Sindh govt to launch anti-typhoid vaccination drive

Published: August 16, 2019
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Waterborne diseases such as typhoid, cholera, malaria and cases of snakebite usually increase in monsoon due to stagnant water. Typhoid is responsible for nearly 12 million infections and between 128,000 and 161,000 deaths a year in typhoid-endemic countries.

PHOTO: SAMEER RAZZIQ / FILE

Waterborne diseases such as typhoid, cholera, malaria and cases of snakebite usually increase in monsoon due to stagnant water. Typhoid is responsible for nearly 12 million infections and between 128,000 and 161,000 deaths a year in typhoid-endemic countries. PHOTO: SAMEER RAZZIQ / FILE

KARACHI: For the very first time in its history, the Sindh government has decided to launch an anti-typhoid vaccination drive across the province, including Karachi. Typhoid-conjugated vaccine (TCV) will be included in the government’s existing Expanded Program on Immunisation (EPI) by the end of November this year.

In its initial stages, the anti-typhoid vaccine drive will begin in six districts of Karachi and Hyderabad and eight districts of Sindh. The protective vaccine will be administered to 1.1 million children aged nine months to 15 years.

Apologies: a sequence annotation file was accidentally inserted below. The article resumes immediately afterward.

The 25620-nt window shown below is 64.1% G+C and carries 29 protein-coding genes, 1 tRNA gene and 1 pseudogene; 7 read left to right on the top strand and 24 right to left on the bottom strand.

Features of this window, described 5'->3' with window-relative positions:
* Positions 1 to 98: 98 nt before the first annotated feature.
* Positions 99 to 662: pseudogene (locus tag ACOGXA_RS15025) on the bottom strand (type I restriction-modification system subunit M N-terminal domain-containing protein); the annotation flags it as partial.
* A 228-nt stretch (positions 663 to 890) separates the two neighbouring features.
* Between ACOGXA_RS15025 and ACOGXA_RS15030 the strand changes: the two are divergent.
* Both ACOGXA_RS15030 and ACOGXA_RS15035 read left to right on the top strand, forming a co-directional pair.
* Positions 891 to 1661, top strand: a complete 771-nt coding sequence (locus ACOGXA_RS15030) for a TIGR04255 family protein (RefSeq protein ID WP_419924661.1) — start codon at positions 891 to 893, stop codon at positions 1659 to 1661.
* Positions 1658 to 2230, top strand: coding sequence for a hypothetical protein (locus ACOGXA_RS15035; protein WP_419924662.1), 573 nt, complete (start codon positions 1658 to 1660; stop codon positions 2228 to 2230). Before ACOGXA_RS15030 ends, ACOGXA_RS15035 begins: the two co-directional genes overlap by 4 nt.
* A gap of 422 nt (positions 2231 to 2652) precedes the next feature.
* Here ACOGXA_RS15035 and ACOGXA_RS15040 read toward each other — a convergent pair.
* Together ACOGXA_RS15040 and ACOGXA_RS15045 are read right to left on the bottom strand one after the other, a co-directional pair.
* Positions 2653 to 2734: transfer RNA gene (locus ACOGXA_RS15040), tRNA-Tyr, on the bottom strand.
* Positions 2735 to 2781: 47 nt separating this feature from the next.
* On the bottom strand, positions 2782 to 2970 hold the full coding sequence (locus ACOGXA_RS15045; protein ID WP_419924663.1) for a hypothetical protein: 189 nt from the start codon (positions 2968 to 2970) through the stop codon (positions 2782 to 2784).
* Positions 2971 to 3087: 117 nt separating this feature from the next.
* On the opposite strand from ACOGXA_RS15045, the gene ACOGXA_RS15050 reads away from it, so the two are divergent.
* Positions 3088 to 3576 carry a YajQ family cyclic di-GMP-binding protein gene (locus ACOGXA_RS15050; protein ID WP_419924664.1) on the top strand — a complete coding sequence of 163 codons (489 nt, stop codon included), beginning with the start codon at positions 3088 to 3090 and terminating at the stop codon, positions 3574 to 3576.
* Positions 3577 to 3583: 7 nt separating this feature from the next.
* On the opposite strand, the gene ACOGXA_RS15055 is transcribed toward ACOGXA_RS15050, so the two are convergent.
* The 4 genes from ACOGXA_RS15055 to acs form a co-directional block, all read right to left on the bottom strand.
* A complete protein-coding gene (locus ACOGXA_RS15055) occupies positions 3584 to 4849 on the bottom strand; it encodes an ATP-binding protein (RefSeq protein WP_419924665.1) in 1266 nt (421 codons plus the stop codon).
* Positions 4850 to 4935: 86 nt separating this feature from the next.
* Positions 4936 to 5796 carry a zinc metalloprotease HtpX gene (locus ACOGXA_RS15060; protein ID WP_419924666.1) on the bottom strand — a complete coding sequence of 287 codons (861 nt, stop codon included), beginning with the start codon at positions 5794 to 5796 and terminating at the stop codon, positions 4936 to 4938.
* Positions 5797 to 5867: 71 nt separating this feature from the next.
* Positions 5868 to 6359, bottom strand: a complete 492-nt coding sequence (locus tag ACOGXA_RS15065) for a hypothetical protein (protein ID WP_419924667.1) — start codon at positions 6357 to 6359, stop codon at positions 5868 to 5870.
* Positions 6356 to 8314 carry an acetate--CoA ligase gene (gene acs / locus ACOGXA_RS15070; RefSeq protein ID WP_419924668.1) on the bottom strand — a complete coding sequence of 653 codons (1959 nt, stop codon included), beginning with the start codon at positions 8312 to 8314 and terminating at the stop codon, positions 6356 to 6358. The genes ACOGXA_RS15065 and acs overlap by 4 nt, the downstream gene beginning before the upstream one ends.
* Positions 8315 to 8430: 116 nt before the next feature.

Speaking to The Express Tribune, the provincial manager of the EPI, Dr Zahoor Baloch said that the vaccine drive will continue for three days throughout the province.

“Since anti-biotics have failed to deliver the desired results against typhoid in Pakistan, the government has decided to opt for TCV to address the issue,” Baloch said.

“The decision was based on recommendations from health experts and international institutions.”

He added that only a single dose of the vaccine will be administered to a 9-month-old child which will prevent the infection for a long time.

It is pertinent to mention here that the outbreak of the epidemic disease in several urban and rural parts of Sindh, including Karachi and Hyderabad, has raised concerns among health experts since the bacteria that causes typhoid has become resistant to antibiotics.

According to the World Health Organisation, typhoid is responsible for nearly 12 million infections and between 128,000 and 161,000 deaths a year in typhoid-endemic countries.

The disease disproportionally impacts young children and marginalised populations in much of Asia, sub-Saharan Africa, and parts of Latin America and the Middle East that often have outdated, inadequate, or unsafe water and sanitation systems.

Published in The Express Tribune, August 16th, 2019.

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